But, that’s quite different than consuming a food product like broth. Chicken broth not only contains significant amounts of chicken (both body fluids and solids), but the product is actually produced for this very reason. Its production thus commodifies and involves the slaughter of animals.

Commercially prepared liquid broths are made from the simmering of chicken, beef, and fish parts. In North America, meat stock is dehydrated in the form of tablets called bouillon cubes.

Industrially produced bouillon was first commercialized in 1908 under the name and by Oxo in 1910.7

So, Semi-Vegetarians Can Eat Chicken Broth?

Pollotarians are not really vegetarians, but rather semi-vegetarians or flexitarians. The terms semi-vegetarian diet (SVD) and flexitarian are interchangeable.8,9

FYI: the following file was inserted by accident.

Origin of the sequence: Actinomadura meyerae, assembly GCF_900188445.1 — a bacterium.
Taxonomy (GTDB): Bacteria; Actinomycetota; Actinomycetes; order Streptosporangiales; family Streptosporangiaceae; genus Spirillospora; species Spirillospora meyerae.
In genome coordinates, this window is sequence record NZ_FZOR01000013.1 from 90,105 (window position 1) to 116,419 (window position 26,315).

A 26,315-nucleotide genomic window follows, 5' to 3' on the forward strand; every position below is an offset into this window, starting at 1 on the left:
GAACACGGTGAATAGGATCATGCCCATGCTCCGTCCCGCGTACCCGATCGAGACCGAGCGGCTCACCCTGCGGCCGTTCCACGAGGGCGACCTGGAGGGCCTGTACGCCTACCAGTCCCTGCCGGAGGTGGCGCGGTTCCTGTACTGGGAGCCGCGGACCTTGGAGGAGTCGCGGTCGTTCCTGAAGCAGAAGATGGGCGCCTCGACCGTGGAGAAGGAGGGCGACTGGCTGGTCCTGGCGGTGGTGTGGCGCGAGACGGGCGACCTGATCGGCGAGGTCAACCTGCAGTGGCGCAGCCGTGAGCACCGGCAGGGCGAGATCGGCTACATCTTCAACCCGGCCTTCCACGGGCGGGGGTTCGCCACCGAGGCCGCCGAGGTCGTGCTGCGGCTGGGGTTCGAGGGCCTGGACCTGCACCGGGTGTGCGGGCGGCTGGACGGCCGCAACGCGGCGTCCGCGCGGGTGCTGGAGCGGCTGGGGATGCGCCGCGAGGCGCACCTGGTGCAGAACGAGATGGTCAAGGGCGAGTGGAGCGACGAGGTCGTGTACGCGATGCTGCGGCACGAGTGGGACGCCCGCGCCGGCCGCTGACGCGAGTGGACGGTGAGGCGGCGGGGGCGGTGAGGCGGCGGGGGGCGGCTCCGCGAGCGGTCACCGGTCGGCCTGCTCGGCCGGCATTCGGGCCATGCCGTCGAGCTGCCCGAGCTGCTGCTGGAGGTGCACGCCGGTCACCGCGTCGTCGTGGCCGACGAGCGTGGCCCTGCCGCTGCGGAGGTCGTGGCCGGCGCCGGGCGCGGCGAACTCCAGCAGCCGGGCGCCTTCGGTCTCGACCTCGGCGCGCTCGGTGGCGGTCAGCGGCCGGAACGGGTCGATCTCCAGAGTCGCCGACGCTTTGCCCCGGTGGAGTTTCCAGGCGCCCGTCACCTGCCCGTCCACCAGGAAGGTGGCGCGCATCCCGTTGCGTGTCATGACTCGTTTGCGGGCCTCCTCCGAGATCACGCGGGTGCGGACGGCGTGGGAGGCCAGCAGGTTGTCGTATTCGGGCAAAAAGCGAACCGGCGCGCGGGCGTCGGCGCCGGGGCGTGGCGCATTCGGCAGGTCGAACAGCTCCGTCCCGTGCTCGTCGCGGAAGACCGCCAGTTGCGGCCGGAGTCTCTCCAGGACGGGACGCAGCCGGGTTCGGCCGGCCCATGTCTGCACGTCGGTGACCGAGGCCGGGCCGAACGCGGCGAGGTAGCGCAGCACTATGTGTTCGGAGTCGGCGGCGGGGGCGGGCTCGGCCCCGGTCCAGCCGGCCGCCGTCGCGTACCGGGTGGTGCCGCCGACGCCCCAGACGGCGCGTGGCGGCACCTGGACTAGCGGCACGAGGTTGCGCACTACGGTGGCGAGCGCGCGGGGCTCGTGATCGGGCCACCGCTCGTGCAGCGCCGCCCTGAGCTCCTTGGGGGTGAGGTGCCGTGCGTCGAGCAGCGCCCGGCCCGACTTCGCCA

They’re both defined as plant-based diets that allow the occasional inclusion of meat.10-12 Flexitarian is a bit of a newer term and was voted, by the American Dialect Society, as the most useful word of 2003.13

It’s obviously a combination of the words flexible and vegetarian, which denotes the lesser strictness of the diet pattern compared to the traditional vegetarian diet.14

Anyway, within that category are pollotarians—a lesser-known word. The pollotarian diet is an eating pattern that allows the inclusion of chicken and/or other poultry and often eggs as well (most vegetarians eat eggs).

They don’t consume meat or seafood, so chicken would be among the only broths they would consume. I suppose turkey broth would also be on the menu. They differentiate birds from mammals, for reasons of health, ethics, the environment, and food justice.15,16